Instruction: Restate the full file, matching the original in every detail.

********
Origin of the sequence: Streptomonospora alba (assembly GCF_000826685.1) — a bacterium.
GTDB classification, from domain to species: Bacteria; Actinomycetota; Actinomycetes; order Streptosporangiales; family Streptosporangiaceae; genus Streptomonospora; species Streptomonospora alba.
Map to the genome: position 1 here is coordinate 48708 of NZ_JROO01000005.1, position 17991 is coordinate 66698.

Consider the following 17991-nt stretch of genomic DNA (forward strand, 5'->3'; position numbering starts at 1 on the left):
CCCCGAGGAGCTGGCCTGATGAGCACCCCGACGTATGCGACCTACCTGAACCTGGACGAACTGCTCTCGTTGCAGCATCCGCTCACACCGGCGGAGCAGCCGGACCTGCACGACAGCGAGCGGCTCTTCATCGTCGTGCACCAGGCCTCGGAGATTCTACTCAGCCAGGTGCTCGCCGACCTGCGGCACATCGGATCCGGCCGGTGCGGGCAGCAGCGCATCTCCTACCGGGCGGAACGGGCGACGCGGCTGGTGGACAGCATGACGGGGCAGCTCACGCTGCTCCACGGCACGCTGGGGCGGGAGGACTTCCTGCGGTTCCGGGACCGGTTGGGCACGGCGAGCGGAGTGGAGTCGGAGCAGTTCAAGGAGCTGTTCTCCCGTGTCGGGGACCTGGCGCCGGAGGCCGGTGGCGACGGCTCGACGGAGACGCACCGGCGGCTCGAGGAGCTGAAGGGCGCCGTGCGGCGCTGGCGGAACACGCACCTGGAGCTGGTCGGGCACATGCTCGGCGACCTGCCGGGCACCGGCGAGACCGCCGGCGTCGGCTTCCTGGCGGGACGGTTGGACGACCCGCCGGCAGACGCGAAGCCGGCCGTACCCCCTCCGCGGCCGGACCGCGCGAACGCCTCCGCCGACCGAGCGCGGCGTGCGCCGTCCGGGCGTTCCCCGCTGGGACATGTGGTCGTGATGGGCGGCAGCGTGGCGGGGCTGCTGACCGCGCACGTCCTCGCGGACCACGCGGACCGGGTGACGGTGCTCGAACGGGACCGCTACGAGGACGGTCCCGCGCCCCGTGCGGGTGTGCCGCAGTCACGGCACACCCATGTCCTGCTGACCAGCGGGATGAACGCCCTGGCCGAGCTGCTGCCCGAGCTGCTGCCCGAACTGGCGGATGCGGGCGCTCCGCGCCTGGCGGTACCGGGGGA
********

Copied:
Origin of the sequence: Streptomonospora alba (assembly GCF_000826685.1) — a bacterium.
GTDB classification, from domain to species: Bacteria; Actinomycetota; Actinomycetes; order Streptosporangiales; family Streptosporangiaceae; genus Streptomonospora; species Streptomonospora alba.
Map to the genome: position 1 here is coordinate 48708 of NZ_JROO01000005.1, position 17991 is coordinate 66698.

Consider the following 17991-nt stretch of genomic DNA (forward strand, 5'->3'; position numbering starts at 1 on the left):
CCCCGAGGAGCTGGCCTGATGAGCACCCCGACGTATGCGACCTACCTGAACCTGGACGAACTGCTCTCGTTGCAGCATCCGCTCACACCGGCGGAGCAGCCGGACCTGCACGACAGCGAGCGGCTCTTCATCGTCGTGCACCAGGCCTCGGAGATTCTACTCAGCCAGGTGCTCGCCGACCTGCGGCACATCGGATCCGGCCGGTGCGGGCAGCAGCGCATCTCCTACCGGGCGGAACGGGCGACGCGGCTGGTGGACAGCATGACGGGGCAGCTCACGCTGCTCCACGGCACGCTGGGGCGGGAGGACTTCCTGCGGTTCCGGGACCGGTTGGGCACGGCGAGCGGAGTGGAGTCGGAGCAGTTCAAGGAGCTGTTCTCCCGTGTCGGGGACCTGGCGCCGGAGGCCGGTGGCGACGGCTCGACGGAGACGCACCGGCGGCTCGAGGAGCTGAAGGGCGCCGTGCGGCGCTGGCGGAACACGCACCTGGAGCTGGTCGGGCACATGCTCGGCGACCTGCCGGGCACCGGCGAGACCGCCGGCGTCGGCTTCCTGGCGGGACGGTTGGACGACCCGCCGGCAGACGCGAAGCCGGCCGTACCCCCTCCGCGGCCGGACCGCGCGAACGCCTCCGCCGACCGAGCGCGGCGTGCGCCGTCCGGGCGTTCCCCGCTGGGACATGTGGTCGTGATGGGCGGCAGCGTGGCGGGGCTGCTGACCGCGCACGTCCTCGCGGACCACGCGGACCGGGTGACGGTGCTCGAACGGGACCGCTACGAGGACGGTCCCGCGCCCCGTGCGGGTGTGCCGCAGTCACGGCACACCCATGTCCTGCTGACCAGCGGGATGAACGCCCTGGCCGAGCTGCTGCCCGAGCTGCTGCCCGAACTGGCGGATGCGGGCGCTCCGCGCCTGGCGGTACCGGGGGA